IILM has been a pioneer in developing organisational citizens with its very professional work culture where every member works as a part of a team. The culture at IILM naturally develops and motivates each and every member to deliver the best out.

Organ (1988) defines Organisational Citizenship Behaviour as “individual behaviour that is discretionary, not directly or explicitly recognized by the formal reward system, and that in the aggregate promotes the effective functioning of the organization”

An Organizational Citizen can be defined as the one who possesses these five behavioural characteristics:

Organizational Citizen1. Altruism: It can be defined as discretionary behaviours that have the effect of helping a specific colleague with an organizationally relevant task or problem.

2. Courtesy: Courtesy has been defined as discretionary behaviours that aim at preventing work-related conflicts with others (Law et al., 2005). This dimension of the organisational behaviour relates to helping behaviour and also keeps preventing the problems. Courtesy is a basic human value that makes him more helpful and understanding towards fellow citizens.

3. Conscientiousness: It consists of the behaviours that go well beyond the defined job role requirements. Every employee of the organisation accepts and adheres to the rules, regulations, and procedures of the organization. Every member of the team takes ownership of all the rules and procedures as the decision process has been effectively collective endeavours.

4. Civic virtue: Responsible participation in the political processes of an organisation. It can be understood as a positive involvement in the concerns of the organisation. Civic virtue can be seen in an individual who takes an interest in the affairs of the organisation and keeps up-to-date with the developments and processes of it.

5. Sportsmanship: It can be defined as tolerating the inconveniences and annoyances of organisational life. No organisation can make perfectly suitable rules and policies for every employee and this should be understood by an organisational citizen. One who is ready and happy to stand with the organisation and serve beyond his defined role overlooking the inconveniences is an ideal organisational citizen.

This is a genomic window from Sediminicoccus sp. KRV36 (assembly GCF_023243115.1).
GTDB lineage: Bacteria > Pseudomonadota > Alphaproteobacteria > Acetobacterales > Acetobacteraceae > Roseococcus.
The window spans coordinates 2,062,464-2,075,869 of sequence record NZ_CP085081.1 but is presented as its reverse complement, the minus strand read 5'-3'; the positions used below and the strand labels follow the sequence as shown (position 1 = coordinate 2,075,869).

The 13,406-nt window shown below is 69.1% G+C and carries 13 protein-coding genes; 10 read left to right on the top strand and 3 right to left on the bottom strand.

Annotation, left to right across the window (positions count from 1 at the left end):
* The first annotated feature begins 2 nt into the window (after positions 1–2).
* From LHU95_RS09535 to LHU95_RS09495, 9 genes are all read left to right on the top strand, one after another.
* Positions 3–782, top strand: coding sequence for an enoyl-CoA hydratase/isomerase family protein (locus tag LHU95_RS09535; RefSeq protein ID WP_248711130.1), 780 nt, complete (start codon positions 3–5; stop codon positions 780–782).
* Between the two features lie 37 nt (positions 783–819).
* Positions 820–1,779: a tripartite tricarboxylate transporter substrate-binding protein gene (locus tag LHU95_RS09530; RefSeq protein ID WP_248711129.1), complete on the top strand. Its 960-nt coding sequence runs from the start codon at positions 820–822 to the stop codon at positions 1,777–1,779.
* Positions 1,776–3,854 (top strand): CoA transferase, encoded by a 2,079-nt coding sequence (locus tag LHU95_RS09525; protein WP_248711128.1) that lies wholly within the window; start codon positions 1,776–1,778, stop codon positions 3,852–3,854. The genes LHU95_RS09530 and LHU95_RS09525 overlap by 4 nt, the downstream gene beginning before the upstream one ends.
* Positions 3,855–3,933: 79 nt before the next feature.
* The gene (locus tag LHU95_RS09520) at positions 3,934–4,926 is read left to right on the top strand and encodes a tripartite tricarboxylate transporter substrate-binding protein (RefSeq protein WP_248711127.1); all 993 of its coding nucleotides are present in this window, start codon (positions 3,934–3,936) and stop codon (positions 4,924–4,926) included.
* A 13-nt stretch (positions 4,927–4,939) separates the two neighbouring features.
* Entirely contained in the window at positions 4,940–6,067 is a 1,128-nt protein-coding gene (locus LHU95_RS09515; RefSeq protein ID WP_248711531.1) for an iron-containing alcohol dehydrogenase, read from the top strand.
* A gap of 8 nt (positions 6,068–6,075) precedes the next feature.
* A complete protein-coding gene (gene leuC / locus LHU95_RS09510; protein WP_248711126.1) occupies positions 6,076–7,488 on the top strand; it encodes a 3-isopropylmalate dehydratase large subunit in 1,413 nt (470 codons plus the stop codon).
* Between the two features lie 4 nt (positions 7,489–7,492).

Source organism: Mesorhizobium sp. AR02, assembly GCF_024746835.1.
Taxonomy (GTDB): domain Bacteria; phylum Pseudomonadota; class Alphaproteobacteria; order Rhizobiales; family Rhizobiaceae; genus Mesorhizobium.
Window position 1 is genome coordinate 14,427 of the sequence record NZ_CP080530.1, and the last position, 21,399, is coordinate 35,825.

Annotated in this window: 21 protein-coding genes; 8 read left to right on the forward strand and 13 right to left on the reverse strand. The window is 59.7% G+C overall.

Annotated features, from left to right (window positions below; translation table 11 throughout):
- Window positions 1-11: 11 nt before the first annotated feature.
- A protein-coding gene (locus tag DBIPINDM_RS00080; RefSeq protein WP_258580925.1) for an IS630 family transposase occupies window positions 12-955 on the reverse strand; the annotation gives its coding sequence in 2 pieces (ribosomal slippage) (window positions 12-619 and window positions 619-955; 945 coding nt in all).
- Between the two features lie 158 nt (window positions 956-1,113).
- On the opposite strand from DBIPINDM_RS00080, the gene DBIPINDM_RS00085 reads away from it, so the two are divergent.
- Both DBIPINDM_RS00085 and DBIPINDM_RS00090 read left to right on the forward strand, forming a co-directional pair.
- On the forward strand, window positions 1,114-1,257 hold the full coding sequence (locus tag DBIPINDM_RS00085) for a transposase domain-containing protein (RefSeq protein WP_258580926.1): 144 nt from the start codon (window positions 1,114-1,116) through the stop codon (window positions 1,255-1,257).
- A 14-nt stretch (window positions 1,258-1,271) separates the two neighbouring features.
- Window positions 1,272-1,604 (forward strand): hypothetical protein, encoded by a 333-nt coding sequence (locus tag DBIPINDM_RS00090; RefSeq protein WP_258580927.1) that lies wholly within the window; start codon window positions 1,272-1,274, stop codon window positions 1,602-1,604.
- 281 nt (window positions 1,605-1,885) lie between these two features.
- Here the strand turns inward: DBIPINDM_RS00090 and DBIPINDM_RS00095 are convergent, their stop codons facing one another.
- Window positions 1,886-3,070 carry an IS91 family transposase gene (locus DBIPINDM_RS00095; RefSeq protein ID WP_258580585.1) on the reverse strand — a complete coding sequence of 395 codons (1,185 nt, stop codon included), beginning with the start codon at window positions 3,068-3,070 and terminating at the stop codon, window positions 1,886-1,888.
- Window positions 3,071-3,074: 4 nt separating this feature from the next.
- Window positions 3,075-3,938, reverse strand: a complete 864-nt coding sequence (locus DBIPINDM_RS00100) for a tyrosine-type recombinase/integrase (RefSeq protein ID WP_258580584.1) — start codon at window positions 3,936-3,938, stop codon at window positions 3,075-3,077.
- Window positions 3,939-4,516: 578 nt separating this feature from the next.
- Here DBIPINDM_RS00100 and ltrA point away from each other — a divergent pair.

These characteristics can be developed in an employee by having good practices at the work place and motivating such behaviours by rewarding them. There are alot of tools for doing so in an organisation that starts right away from the hiring process to induction, training, and setting goals that motivate the incoming employee.

Since Organisational Citizen is beneficial for any organisation, it becomes important to consider the factors which affect it. These antecedents can be broadly categorised into three major areas: personality/traits, attitudinal, and leadership/group factors. Among the three personalities has a minimal effect on the tendency to becoming organizational citizen however it does mean that some staff will be more naturally inclined to such behaviour. The other two are more promising as the attitude can be cultivated and leadership can be developed by facilitating more employee engagement.

These antecedents make a guideline to create organizational citizen in any organization through various steps as:

• Job Embeddedness: It is a reflection of the extent to which people are connected in a social web either in an organisation (‘on-the-job’) or in a community (‘off-the-job’).There are three aspects of embeddedness visually, Links: the extent of links to other people or activities,Fit: the extent of fit of their jobs and communities and Sacrifice: the ease with which links could be broken